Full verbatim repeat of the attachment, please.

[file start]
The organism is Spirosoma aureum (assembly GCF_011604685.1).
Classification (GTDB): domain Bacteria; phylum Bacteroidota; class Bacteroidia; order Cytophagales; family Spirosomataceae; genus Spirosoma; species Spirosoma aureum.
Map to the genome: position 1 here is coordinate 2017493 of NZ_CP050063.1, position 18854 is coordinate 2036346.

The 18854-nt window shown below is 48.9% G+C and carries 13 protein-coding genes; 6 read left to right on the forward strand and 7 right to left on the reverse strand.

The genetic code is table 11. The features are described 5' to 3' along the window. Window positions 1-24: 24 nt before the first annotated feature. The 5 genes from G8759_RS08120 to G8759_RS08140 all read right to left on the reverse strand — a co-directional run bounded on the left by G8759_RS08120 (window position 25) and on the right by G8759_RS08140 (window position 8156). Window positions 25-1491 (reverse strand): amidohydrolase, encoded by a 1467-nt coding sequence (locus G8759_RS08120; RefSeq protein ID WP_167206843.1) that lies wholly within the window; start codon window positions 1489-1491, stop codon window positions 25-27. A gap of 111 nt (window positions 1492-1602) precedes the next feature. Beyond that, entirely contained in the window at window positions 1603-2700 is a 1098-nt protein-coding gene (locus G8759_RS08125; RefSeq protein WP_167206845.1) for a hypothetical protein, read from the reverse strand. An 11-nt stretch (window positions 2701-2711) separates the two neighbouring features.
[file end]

The organism is Spirosoma aureum (assembly GCF_011604685.1).
Classification (GTDB): domain Bacteria; phylum Bacteroidota; class Bacteroidia; order Cytophagales; family Spirosomataceae; genus Spirosoma; species Spirosoma aureum.
Map to the genome: position 1 here is coordinate 2017493 of NZ_CP050063.1, position 18854 is coordinate 2036346.

The 18854-nt window shown below is 48.9% G+C and carries 13 protein-coding genes; 6 read left to right on the forward strand and 7 right to left on the reverse strand.

The genetic code is table 11. The features are described 5' to 3' along the window. Window positions 1-24: 24 nt before the first annotated feature. The 5 genes from G8759_RS08120 to G8759_RS08140 all read right to left on the reverse strand — a co-directional run bounded on the left by G8759_RS08120 (window position 25) and on the right by G8759_RS08140 (window position 8156). Window positions 25-1491 (reverse strand): amidohydrolase, encoded by a 1467-nt coding sequence (locus G8759_RS08120; RefSeq protein ID WP_167206843.1) that lies wholly within the window; start codon window positions 1489-1491, stop codon window positions 25-27. A gap of 111 nt (window positions 1492-1602) precedes the next feature. Beyond that, entirely contained in the window at window positions 1603-2700 is a 1098-nt protein-coding gene (locus G8759_RS08125; RefSeq protein WP_167206845.1) for a hypothetical protein, read from the reverse strand. An 11-nt stretch (window positions 2701-2711) separates the two neighbouring features.